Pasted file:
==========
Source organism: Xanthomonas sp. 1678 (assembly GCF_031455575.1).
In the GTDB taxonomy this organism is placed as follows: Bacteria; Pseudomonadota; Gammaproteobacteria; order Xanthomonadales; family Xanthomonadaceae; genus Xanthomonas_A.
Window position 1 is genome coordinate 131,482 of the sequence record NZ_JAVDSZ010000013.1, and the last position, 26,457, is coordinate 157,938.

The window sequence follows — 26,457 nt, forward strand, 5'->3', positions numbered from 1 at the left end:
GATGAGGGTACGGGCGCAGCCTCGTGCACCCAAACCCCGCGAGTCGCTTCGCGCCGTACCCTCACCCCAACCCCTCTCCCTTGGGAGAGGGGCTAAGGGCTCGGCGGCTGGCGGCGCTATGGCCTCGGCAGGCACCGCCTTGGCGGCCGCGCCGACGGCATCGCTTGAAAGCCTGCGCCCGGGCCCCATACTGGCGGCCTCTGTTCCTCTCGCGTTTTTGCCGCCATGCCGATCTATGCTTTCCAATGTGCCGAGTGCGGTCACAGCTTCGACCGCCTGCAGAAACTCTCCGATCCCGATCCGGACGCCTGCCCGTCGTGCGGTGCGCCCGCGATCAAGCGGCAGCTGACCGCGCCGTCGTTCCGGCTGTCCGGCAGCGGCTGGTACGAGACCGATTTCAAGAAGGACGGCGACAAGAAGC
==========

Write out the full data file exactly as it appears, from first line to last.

Source organism: Xanthomonas sp. 1678 (assembly GCF_031455575.1).
In the GTDB taxonomy this organism is placed as follows: Bacteria; Pseudomonadota; Gammaproteobacteria; order Xanthomonadales; family Xanthomonadaceae; genus Xanthomonas_A.
Window position 1 is genome coordinate 131,482 of the sequence record NZ_JAVDSZ010000013.1, and the last position, 26,457, is coordinate 157,938.

The window sequence follows — 26,457 nt, forward strand, 5'->3', positions numbered from 1 at the left end:
GATGAGGGTACGGGCGCAGCCTCGTGCACCCAAACCCCGCGAGTCGCTTCGCGCCGTACCCTCACCCCAACCCCTCTCCCTTGGGAGAGGGGCTAAGGGCTCGGCGGCTGGCGGCGCTATGGCCTCGGCAGGCACCGCCTTGGCGGCCGCGCCGACGGCATCGCTTGAAAGCCTGCGCCCGGGCCCCATACTGGCGGCCTCTGTTCCTCTCGCGTTTTTGCCGCCATGCCGATCTATGCTTTCCAATGTGCCGAGTGCGGTCACAGCTTCGACCGCCTGCAGAAACTCTCCGATCCCGATCCGGACGCCTGCCCGTCGTGCGGTGCGCCCGCGATCAAGCGGCAGCTGACCGCGCCGTCGTTCCGGCTGTCCGGCAGCGGCTGGTACGAGACCGATTTCAAGAAGGACGGCGACAAGAAGC